But when I spoke of this season being a time of beginnings, I had more than the Newsletter in mind. There are other evidences of rebirth in O'Neill studies that extend well beyond the medium of print. Two are recorded in this issue: the restoration of the Monte Cristo Cottage in New London and the plans for its use by scholars and artists and the completion of an architectural competition for the new Playhouse and O'Neill Archival Center in Provincetown (p. 4). Putting these activities together with the two exciting O'Neill sessions at the MLA Convention in December--a three-hour, star-studded presentation by actors, directors and scholars on the 29th; and the first formative meeting of a Eugene O'Neill Society on the 30th (p. 3)--one has an incontrovertible feeling that exceptional days are ahead, for lovers of O'Neill in particular, and, in general, for the future development of significant American drama and dramatists.

Two final notes to subscribers. (1) Many subscriptions end with the current issue. If the box at the right has a large red X in it, yours is one of them. I hope you will wish to resubscribe and will send a check for the appropriate amount as soon as possible, so that work on the May issue can progress with speed and confidence. The order blank at the end of the issue provides information about rates and the possibility of multi-year subscriptions. New subscribers may use the same blank. (2) The Newsletter exists to serve you, and to provide a forum for your views, reviews and opinions. So I urge everyone to submit materials for inclusion. If you wish to respond, favorably or unfavorably, to what you read herein, let me know--indicating whether or not your comments are for publication. If you attend a production listed in this or subsequent issues, or see a performance that escaped the attention of the editor, send in a review or a descriptive report. Scholarly essays of course remain welcome--though I request again that they be brief and, whenever possible, include documentation in the text itself and not in footnotes. But the Newsletter's liveliness depends on shorter items--notes, retorts, queries, etc. Do contribute them. With your help, Volume III will be better than ever!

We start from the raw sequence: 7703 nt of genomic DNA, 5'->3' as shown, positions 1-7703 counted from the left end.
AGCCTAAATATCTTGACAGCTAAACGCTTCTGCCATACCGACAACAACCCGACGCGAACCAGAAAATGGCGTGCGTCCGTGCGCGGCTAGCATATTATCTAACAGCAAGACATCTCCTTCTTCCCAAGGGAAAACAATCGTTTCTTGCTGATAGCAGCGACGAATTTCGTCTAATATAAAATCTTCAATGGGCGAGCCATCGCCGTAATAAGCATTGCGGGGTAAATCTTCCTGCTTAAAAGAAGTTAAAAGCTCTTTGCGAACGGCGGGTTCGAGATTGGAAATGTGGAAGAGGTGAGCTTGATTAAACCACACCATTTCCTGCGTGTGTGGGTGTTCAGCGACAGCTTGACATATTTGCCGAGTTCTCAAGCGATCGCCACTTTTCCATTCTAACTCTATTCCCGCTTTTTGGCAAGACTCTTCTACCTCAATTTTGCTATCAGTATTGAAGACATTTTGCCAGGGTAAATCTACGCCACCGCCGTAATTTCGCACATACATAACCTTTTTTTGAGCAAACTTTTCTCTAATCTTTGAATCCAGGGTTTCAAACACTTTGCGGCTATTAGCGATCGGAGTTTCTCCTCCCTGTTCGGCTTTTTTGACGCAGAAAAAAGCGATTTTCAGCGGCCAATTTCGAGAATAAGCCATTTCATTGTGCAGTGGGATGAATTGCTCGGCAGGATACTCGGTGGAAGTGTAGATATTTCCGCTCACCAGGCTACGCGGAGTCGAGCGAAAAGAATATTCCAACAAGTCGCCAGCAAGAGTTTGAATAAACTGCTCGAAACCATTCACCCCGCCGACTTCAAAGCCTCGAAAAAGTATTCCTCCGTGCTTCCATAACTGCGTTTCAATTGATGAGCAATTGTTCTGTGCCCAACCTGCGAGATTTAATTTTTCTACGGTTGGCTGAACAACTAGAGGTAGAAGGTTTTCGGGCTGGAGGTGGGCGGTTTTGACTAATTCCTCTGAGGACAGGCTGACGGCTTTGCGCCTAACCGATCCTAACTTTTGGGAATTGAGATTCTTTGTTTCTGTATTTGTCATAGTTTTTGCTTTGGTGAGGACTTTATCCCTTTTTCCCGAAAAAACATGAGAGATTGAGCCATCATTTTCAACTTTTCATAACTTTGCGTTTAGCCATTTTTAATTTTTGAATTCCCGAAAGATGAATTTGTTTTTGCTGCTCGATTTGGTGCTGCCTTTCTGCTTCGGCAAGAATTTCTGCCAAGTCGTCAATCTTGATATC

The Eugene O'Neill Newsletter, Vol. II, No. 3. Copyright (c) 1978 by The Eugene O'Neill Newsletter. Copyright © 2011 by Harley J. Hammerman. Editor: Frederick C. Wilkins. Assoc. Editor: Marshall Brooks. Subscriptions: $3/year for individuals in U. S. and Canada, $5/year for libraries and institutions and all overseas subscribers. Address: The Eugene O'Neill Newsletter, Dept. of English, Suffolk University, Boston, MA 02114 U.S.A.